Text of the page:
Thursday, June 23, 2005

The Cheney doctrine and Iraq

Juan Cole has started a bit of a debate concerning his suggestion to save the United States from its Iraqi quagmire by having various darkies assume the white man's burden under the auspices of a UN 'peacekeeping' mission (or 'peacekeeping plus', the new kind of violent peacekeeping like the UN in Kosovo), all in return for a share in the spoils of war, the oil of Iraq. A number of objections have been raised, most notably the problem that Pakistan would be a necessary part of the force, and Musharraf wouldn't be able to sign on without suffering one of those mysterious helicopter 'accidents' that define Pakistani politics. It seems to me that the main problem is entirely American, and involves the 'Wolfowitz doctrine' and Baseworld.

The 'Wolfowitz doctrine' - which should really be called the 'Cheney doctrine' as it was prepared for Cheney, and Wolfowitz was merely the technician, the Eichmann if you will, who prepared the documents - is described as follows:

"As the New York Times explained it, the Wolfowitz Doctrine argues that America's political and military mission should be to 'ensure that no rival superpower is allowed to emerge. With its focus on this concept of benevolent domination by one power, the Pentagon document articulates the clearest rejection to date of collective internationalism.' Its core thesis, described by Ben Wattenberg in the April 12, Washington Times, is 'to guard against the emergence of hostile regional superpowers, for example, Iraq or China. America is No. 1. We stand for something decent and important. That's good for us and good for the world. That's the way we want to keep it.'"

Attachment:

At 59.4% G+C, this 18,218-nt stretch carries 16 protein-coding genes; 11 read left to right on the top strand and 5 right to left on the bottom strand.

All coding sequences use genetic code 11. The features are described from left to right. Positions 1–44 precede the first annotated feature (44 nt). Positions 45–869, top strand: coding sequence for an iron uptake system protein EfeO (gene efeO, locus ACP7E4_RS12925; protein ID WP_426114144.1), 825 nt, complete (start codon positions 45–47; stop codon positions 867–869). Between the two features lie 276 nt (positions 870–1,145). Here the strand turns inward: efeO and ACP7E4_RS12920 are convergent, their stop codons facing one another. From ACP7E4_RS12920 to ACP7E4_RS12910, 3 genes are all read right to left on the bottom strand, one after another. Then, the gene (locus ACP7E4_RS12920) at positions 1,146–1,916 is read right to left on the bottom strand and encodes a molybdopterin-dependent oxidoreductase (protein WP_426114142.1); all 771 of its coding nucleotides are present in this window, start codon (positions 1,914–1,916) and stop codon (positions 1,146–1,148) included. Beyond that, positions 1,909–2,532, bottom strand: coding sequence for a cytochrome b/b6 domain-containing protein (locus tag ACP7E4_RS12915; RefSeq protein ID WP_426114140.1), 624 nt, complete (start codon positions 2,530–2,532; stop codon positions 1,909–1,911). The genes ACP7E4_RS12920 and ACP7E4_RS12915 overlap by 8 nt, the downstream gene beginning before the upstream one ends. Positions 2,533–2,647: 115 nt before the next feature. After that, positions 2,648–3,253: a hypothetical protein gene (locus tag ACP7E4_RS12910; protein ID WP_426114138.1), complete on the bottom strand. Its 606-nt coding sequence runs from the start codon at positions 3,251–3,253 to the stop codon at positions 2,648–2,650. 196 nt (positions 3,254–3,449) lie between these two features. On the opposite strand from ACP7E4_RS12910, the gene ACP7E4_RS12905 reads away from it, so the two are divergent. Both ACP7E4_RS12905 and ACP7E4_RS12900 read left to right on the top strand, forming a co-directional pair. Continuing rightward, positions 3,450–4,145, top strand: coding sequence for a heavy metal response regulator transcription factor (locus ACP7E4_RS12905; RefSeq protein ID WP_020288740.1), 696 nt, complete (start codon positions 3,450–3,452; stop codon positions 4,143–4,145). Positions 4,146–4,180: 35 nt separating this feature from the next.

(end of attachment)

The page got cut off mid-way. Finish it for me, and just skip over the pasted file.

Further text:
The doctrine arose out of the post-Cold War giddiness that fell over Washington in the early 1990's, when it appeared that all obstacles to a New American Empire had suddenly fallen away. When it leaked out, it caused such a stir in Washington that Bush Senior had it buried away, and Cheney had to wait to the end of the Clinton interregnum to bring it back to life under Bush Senior's stupid son. The key to American rule of the world is a huge series of military bases encircling Russia and China, and providing American control over strategic assets, most notably oil. The Bush Administration economic plan, such as it is, seems to consist entirely of blackmailing the rest of the world into continuing to support the unsupportable American indebtedness by threatening to withhold access to oil. To that end, the series of bases (part of 'Baseworld') being built in Iraq is an absolutely necessary part of the Cheney plan. These multi-billion dollar bases - which aren't exactly a secret but are being covered up by the disgusting American media in its normal way, i. e., it simply doesn't mention them - are required to create effective American ownership of all Middle Eastern oil fields. They are the only tangible asset obtained from spending hundreds of billions of dollars on the Iraq debacle. The United States will not give them up.

And therein lies the rub. The rest of the world, through the UN, isn't going to be keen to bail the Americans out from the results of their neo-colonial folly and their blatant breach of international law. However, to save the people of Iraq from the violence of the continued American occupation, and to stop an Iraqi civil war, it might be possible to work something out. The American concession would have to be the total withdrawal of Americans from Iraq, as the world would hardly allow the bases, the main weapon of American blackmail through control of the oil fields, to remain. Since the Americans won't agree to that kind of withdrawal, UN rescue of the United States is impossible. When Condi Rice says the American commitment to Iraq is generational, she ain't kidding. The long-term effects of Cheney's mad ideas for world domination will result in the decline of American power, as the over-extension of the American Empire becomes more and more economically and politically expensive.


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